Vlok: It's taking some time for IBM to get reorganized around its new marketing direction for the System i. But from our perspective, we like the focus they are placing on SMB and the separate focus they are placing on their larger customers.
We think of the enterprise market as a market that is more deeply penetrated with HA products than the SMB. We think of those customers as having quite a bit of experience and skill on the platform, and they gener al ly have had hands-on experience working with high availability solutions. So from our perspective, it was clear that you need to address the needs of that enterprise market differently than the needs of the SMB market. And we like that focus that IBM is putting on those accounts.
On the other hand, we think of the SMB space as a market opportunity that is rapidly developing. A lot of those sm al ler customers know they have a need for high availability but are not al ways sure how they will solve it. And Vision Solutions today has a great product to address the needs of the SMB. Our iTera product is a great solution, in terms of ease of use and affordability, and it has implemented tremendous innovation to help SMB customers get to an environment that is easier to maintain.
So, in light of what we have done, we actu al ly designed Vision's market segmentation before we knew what IBM was going to do with the System i. So yes! IBM's focus fits our strategy very well, and we believe it's going to increase our opportunity over the medium and long term to get re al solutions out to customers in these markets that truly address their needs.
Stockwell: So, in a way, Vision was leading the market segmentation of the System i.
Vlok: I wouldn't say that we were leading. It's just that we looked at the products and the customers that we had and built our marketing strategies around those segments. But we were fortunate that, five months later, IBM made an announcement that looked at the System i in a similar manner. The positive results have been that we have not had to reorganize our marketing, but merely embrace what IBM is planning to do with its System i platform.
Beyond High Availability and the System i
Stockwell: Vision Solutions has other software products on other operating system platforms beyond the System i space. Could you speak to those products as well?
Vlok: We have a variety of products that are outside System i but still interface with the platform. This includes a product we c al l Replicate1. It's a similar product to DataMirror's Transformation Server that came from the Lakeview acquisition. Vision al so has a product in that space which is c al led Integrator. Two very similar products, and in fact our strategy is to bring those two products closer together. It's basic al ly a data transformation tool between heterogeneous databases: You can connect to your System i DB2 database environment; you can connect to Oracle, SQL, and various different databases and structures. And it's a product, especi al ly in the Replicate1 side, that is getting quite a bit of traction, not only in the U.S., but in internation al markets, mostly Europe .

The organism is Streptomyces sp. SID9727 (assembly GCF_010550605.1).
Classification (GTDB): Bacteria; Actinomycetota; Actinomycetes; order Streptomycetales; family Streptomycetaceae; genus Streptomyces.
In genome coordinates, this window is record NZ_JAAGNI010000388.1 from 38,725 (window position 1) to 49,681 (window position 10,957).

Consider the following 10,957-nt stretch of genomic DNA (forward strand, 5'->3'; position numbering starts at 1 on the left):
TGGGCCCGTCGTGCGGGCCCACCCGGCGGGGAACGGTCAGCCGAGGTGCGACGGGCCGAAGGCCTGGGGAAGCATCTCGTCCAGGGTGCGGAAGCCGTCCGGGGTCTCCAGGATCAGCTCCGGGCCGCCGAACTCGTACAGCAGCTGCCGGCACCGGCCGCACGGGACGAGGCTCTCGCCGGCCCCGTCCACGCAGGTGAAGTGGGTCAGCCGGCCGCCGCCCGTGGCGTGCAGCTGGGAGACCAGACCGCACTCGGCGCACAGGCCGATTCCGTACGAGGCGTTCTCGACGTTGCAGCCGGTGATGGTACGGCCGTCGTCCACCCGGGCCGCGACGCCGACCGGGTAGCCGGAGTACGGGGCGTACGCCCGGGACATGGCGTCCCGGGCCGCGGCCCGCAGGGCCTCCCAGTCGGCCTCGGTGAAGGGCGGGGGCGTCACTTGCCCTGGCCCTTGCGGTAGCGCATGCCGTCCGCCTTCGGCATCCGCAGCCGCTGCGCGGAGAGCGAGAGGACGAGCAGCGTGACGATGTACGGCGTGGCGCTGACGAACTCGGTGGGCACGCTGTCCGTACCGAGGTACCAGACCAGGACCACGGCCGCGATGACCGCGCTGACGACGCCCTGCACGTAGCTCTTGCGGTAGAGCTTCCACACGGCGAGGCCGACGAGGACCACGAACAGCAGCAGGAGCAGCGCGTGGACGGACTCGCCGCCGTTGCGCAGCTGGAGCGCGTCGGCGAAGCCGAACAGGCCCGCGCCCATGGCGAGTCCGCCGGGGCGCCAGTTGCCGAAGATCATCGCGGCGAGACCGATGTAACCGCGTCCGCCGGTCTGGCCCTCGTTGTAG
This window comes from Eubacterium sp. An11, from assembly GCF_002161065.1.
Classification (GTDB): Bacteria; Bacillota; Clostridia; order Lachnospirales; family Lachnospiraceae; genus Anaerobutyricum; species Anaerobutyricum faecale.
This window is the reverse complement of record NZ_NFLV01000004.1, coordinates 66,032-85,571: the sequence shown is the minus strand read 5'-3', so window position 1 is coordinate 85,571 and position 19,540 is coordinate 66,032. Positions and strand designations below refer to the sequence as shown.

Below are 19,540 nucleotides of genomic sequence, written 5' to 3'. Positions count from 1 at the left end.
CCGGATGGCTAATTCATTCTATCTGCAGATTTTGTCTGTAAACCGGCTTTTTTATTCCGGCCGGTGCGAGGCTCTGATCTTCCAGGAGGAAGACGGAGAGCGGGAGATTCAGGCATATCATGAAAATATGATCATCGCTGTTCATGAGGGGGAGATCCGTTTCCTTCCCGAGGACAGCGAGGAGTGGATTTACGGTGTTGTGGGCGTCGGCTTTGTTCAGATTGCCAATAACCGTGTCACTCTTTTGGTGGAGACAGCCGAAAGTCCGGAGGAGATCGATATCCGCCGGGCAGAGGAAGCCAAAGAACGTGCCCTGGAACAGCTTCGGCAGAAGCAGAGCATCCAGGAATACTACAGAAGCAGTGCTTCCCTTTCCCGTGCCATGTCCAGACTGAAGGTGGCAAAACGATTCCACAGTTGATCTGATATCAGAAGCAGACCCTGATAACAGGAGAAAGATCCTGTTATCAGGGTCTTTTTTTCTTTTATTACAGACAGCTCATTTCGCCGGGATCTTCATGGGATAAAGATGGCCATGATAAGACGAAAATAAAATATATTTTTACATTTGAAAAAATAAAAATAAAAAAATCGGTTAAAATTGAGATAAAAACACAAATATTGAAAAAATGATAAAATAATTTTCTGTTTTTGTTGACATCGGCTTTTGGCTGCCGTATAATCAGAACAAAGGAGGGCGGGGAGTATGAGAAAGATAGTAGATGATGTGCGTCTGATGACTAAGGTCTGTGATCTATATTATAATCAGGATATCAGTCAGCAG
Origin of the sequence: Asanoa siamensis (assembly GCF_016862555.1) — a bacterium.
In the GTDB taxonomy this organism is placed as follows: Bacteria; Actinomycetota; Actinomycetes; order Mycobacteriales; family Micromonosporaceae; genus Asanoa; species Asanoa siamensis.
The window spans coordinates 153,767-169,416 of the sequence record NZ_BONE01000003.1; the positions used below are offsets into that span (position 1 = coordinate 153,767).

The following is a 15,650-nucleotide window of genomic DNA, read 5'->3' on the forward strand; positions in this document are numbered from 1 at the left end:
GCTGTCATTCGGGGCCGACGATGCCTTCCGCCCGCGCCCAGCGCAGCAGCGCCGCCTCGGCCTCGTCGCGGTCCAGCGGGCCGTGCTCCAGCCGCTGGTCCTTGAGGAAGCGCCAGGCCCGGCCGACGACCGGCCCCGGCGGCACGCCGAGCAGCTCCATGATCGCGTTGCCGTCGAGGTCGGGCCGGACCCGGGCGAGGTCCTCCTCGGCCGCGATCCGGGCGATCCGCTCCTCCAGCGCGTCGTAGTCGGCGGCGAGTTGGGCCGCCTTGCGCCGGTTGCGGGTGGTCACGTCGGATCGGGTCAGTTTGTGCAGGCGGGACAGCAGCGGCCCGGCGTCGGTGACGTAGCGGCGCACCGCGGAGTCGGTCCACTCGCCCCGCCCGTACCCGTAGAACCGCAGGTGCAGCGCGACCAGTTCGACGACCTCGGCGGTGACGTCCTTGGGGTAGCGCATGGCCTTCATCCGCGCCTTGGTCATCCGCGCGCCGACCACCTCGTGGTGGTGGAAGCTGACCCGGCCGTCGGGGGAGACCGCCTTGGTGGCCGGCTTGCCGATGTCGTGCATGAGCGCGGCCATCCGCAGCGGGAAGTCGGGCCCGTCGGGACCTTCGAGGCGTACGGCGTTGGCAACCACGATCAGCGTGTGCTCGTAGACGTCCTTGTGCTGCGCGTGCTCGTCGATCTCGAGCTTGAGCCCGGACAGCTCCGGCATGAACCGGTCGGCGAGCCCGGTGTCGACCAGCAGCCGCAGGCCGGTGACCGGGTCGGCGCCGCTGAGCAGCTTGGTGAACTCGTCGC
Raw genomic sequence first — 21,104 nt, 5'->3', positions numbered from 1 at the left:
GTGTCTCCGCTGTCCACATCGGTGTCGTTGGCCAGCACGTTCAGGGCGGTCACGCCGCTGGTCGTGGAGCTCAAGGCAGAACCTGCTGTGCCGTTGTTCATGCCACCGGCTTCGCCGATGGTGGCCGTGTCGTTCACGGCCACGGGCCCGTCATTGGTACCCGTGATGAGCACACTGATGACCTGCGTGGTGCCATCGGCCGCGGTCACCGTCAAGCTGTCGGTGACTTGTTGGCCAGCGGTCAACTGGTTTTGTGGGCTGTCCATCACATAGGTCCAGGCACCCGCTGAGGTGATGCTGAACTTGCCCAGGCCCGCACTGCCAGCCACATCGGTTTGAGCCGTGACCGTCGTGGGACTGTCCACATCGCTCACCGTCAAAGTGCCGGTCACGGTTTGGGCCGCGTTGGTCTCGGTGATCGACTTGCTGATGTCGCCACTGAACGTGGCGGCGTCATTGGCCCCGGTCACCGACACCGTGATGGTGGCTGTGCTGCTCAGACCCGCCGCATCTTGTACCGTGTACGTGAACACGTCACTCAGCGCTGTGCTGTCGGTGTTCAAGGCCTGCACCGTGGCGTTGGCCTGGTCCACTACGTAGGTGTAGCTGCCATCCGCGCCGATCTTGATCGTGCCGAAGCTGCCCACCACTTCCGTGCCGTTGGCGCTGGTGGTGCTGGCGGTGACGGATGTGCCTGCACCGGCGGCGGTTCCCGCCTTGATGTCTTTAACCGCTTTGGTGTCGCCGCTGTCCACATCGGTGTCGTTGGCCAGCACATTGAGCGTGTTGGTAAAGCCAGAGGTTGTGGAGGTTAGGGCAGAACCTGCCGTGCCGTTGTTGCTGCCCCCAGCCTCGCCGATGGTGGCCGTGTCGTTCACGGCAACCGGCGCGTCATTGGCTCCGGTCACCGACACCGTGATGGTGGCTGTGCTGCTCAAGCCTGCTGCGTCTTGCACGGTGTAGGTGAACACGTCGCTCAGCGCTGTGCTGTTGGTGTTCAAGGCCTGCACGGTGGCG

Another product that is significant for us is our high availability solution for the AIX, or System p, platform. It's a solution that is focused towards the SMB segment of the System p market. It's a re al ly exciting solution. We believe the AIX SMB market to be quite a bit bigger than the System i space, probably in excess of 10 times bigger.
Stockwell: How does this AIX high availability solution compare with IBM's HACMP AIX solution?
Vlok: IBM's HMCMP solution doesn't re al ly sc al e down to the SMB space that well. We think we have a solution that addresses a re al market need in the SMB, and we're seeing good traction in this area. In addition, we've announced quite a bit of innovation in terms of that product over the last three or four months, innovation that is a result of the combined engineering t al ent of Vision and Lakeview.
Stockwell: And other products Vision Solutions is offering?